I explain that many of the items they have traveled "accidently" between the continents and required no trading at all. These items included many livestock that the Europeans brought over Coronado brought over pigs and they multiplied in the wild exponentially!, plants, and diseases - most notably Small Pox. For a visual, we connect the "continents" with red string when items were traded. To demonstrate the severity of disease upon the native population I have a "European Explorer" from the Europe table trade a picture of copper pots with a native chief for a few natural items. As the cards are passed I explain that the European had small pox and that three of the "natives" died of it They have to go sit at the "Table of Death". Next, the Europeans discovered how well tobacco, cotton, sugar cane, and coffee grew in the New World and sent men to farm it more students head from the Europe table to the Americas table. They "hire" and enslave Native Americans, but every time they "shake hands" the "Natives" die from disease or run away to other tribes now there are 5 kids lying on the carpet. The Europeans now don't have anyone to help them in their fields ... so they send a trader to Africa ... who it must be noted, already have slavery occurring on their continent. I have the African "king" send some people to a remote "village" and gather slaves for the Europeans and sent them to the "New World" table. Because of all the new products particularly corn and potatoes which are coming from the New World, people in Europe are living longer and healthier lives. Students who have "died" now go to the "Europe Table" as babies that are now living into adulthood. I then had students look at the items they had acquired through the triangular trade and categorize them. They recognized that the Americas were trading natural resources or raw materials with Europe who was in turn trading back manufactured items. Africa was trading the Americas and Europe Slaves mostly for rum and weapons.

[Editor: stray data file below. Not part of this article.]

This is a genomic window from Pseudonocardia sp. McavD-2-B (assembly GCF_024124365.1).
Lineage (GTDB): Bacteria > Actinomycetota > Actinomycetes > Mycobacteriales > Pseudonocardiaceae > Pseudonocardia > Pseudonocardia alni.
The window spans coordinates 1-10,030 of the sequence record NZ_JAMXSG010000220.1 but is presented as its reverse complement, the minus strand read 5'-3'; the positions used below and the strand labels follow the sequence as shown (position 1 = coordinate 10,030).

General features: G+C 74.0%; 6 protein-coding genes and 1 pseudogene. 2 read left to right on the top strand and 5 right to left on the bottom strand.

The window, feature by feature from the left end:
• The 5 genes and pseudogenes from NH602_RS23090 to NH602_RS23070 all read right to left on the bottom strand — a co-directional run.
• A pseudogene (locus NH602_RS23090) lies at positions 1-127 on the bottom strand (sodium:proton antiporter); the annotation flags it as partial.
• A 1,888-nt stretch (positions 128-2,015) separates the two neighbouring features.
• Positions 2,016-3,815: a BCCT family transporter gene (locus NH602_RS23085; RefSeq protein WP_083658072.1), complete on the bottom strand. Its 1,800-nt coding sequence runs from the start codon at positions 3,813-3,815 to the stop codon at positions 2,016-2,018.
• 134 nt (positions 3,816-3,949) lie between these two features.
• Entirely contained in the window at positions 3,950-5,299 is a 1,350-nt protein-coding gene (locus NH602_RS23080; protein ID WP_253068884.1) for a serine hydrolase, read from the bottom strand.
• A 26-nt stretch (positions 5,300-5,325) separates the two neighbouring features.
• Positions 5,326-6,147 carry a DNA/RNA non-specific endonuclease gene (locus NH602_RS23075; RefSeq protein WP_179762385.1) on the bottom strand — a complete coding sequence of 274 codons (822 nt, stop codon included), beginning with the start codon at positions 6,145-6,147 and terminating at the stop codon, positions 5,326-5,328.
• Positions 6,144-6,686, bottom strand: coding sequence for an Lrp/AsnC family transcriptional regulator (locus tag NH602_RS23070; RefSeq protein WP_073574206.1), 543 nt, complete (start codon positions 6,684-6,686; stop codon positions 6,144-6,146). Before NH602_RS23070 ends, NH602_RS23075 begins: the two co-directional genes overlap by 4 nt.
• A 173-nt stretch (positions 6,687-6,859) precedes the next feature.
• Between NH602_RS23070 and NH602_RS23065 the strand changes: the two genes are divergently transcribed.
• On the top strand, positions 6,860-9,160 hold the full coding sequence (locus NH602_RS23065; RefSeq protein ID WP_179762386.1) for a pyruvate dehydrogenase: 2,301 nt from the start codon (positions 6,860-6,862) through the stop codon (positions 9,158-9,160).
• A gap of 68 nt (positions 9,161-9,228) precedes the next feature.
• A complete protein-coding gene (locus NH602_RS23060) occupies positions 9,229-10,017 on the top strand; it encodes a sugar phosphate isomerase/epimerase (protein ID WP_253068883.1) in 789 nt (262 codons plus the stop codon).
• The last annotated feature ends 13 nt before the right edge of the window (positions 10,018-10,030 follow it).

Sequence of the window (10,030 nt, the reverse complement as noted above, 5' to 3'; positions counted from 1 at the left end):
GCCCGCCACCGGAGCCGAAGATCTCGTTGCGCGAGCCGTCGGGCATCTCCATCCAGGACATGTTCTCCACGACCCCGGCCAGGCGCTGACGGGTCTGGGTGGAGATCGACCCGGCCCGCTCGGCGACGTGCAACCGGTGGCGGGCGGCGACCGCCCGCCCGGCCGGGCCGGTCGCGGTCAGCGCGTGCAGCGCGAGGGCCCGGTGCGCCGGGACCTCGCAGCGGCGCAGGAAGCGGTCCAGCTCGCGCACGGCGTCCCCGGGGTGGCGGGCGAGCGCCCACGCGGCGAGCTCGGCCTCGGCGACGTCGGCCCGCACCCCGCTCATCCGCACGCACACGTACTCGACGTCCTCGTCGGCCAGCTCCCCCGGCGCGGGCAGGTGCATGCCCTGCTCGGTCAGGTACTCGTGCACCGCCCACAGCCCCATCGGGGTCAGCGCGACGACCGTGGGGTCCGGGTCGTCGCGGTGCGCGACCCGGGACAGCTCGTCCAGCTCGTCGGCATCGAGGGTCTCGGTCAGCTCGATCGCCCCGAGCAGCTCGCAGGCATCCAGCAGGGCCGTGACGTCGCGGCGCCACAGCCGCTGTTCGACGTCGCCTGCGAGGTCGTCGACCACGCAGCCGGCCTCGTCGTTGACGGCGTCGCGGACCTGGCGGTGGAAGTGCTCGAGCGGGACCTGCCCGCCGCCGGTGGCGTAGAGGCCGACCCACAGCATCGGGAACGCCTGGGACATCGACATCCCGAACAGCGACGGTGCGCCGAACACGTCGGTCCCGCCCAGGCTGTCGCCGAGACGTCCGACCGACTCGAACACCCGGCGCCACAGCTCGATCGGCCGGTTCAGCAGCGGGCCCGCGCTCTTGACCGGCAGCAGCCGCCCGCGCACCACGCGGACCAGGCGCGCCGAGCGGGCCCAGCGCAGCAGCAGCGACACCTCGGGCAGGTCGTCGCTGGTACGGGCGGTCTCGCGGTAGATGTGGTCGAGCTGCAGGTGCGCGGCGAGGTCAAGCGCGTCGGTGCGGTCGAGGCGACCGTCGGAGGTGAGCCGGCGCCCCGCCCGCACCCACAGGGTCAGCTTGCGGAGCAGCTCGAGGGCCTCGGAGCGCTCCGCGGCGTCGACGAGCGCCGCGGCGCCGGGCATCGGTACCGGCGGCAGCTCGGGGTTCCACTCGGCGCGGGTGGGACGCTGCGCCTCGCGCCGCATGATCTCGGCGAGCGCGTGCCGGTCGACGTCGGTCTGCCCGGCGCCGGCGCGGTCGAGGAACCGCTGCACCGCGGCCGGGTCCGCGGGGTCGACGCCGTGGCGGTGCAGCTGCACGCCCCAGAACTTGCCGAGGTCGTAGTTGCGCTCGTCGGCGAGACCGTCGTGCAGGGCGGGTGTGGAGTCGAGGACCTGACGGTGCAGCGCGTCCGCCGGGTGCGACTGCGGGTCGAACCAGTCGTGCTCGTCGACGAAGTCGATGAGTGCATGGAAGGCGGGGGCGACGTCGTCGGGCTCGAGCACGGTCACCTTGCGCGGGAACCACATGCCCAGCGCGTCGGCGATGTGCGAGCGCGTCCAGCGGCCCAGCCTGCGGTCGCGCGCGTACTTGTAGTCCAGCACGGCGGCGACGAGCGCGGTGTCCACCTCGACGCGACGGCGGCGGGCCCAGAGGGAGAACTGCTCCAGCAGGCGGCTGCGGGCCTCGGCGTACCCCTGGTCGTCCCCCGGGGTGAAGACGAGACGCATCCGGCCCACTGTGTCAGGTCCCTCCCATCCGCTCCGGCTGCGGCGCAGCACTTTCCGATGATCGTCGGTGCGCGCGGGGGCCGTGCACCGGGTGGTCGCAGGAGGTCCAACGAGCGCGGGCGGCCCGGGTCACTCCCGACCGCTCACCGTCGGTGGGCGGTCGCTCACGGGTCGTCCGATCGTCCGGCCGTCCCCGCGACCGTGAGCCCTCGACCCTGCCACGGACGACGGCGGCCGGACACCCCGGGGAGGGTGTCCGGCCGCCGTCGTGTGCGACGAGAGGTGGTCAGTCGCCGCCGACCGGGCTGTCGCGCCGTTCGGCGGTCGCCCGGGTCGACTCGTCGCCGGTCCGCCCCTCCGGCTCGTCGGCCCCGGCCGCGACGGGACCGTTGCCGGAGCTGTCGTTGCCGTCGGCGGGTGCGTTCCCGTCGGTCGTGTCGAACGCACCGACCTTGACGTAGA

|Native American Chief bowing before the European "god" - they thought of and acted this section out themselves after using their knowledge of the Native American's perspective shared in Encounter.|
|Colonial Farmer and his Slaves working on a planation|
|Caribbean Pirate giving a sailor the choice of death or piracy!|
We also discuss how THIS is the time of pirates that we think of- why? Because here were loads of ships carrying in essence "free merchandize." It opens up great discussion as to where they were located Pirates of the Caribbean the west Indies and how some countries particularly England, hired privateers to raid Spanish ships that were heading back loaded with gold.
Later, when we went to fill in our graphic organizer, the kids could articulate to me exactly what was happening to the cultures in the different continents after this activity. It was really cool!
|For more Explorer lessons and activities visit the link below!|